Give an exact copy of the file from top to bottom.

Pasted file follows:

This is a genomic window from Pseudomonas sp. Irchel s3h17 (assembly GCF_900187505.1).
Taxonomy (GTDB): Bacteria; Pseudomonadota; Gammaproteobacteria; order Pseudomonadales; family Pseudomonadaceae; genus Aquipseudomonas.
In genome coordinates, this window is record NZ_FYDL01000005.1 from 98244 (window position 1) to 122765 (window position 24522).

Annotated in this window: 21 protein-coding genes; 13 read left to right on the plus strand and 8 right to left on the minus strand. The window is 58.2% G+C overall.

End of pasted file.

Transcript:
This is a genomic window from Pseudomonas sp. Irchel s3h17 (assembly GCF_900187505.1).
Taxonomy (GTDB): Bacteria; Pseudomonadota; Gammaproteobacteria; order Pseudomonadales; family Pseudomonadaceae; genus Aquipseudomonas.
In genome coordinates, this window is record NZ_FYDL01000005.1 from 98244 (window position 1) to 122765 (window position 24522).

Annotated in this window: 21 protein-coding genes; 13 read left to right on the plus strand and 8 right to left on the minus strand. The window is 58.2% G+C overall.